Set the wrists quicker on the backswing to increase the angle of attack

As we know, when debris gets in between the clubface and the ball (such as dirt/grass), you will have two problems. One, you will not be able to control the ball as much. Secondly, you will not be able to spin the ball as much due to the loss of friction.

So, what is the key to counteract this problem? Increasing the angle of attack by setting the wrists quicker on the backswing. Making your downswing look more like a V rather than a U allows less junk to get between the club and the ball. We are not using the bounce on this type of shot, we are using the leading edge to slice through the rough en route to the ball. Coming in too shallow is a huge problem with this shot, because you will tend to hit it high on the face reducing control.

Use your increased AoA on all of your crappy lies, and you will have a much better chance to get up and down more often!

Keep the rear shoulder moving through impact to keep the arms going

The final piece of the puzzle through the ball is speed through the pivot. You cannot hit shots around the green out of tall grass without keeping the club moving and having speed. A reduction of speed is obvious as the club enters into the tall grass, but you don’t want to exacerbate this problem by cutting off your pivot and letting the arms do all the work.

Sure, there are times when you want to cut off the body rotation through the ball, but not on the shot I am discussing here. When we are using spin, you must have speed to generate the spin itself. So, what is the key to maintaining your speed? Keeping the rear shoulder rotating long into the forward swing. If you do this, you will find that your arms, hands, and club will be pulled through the impact zone. If your pivot stalls, then your speed will decrease and your shots will suffer.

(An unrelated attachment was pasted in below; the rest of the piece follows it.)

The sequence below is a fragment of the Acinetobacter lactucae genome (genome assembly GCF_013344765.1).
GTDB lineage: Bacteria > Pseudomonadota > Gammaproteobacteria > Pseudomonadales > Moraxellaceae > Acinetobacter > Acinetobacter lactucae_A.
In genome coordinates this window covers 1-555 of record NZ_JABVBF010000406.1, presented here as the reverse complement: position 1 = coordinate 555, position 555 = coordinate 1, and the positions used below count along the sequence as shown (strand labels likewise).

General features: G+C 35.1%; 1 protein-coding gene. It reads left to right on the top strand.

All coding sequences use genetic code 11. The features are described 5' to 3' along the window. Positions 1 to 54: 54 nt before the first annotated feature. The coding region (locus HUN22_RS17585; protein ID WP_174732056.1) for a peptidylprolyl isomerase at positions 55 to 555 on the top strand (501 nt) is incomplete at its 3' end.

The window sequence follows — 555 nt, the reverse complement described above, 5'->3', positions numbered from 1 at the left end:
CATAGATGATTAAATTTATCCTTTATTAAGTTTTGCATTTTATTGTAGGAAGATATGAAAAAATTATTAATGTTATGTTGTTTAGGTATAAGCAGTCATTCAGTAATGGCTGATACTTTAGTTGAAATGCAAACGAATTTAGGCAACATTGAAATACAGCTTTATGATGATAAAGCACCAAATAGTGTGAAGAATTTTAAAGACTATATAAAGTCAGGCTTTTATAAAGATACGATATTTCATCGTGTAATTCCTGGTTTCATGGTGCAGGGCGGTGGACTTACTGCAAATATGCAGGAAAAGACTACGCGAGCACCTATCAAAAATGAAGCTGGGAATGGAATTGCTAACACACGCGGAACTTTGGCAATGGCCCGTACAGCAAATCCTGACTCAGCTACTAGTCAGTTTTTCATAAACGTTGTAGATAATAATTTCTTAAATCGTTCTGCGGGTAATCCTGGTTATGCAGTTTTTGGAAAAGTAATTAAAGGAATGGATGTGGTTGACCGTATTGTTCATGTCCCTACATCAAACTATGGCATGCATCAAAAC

Hopefully, by now you understand how to create better shots around the green using the new wedge technology to create more spin with lies that we had no chance to do so before. Remembering these simple tips — coupled with your clean and dry wedge — will give you the best opportunity to be Tiger-like around the greens!

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An awesome drill for lag that works with the ball!

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Many lag drills have come and gone in this game because they have a hard time working when the ball is there! How many times do you hear about someone having a great practice swing and then having it all go away when the ball is there? This one is a keeper!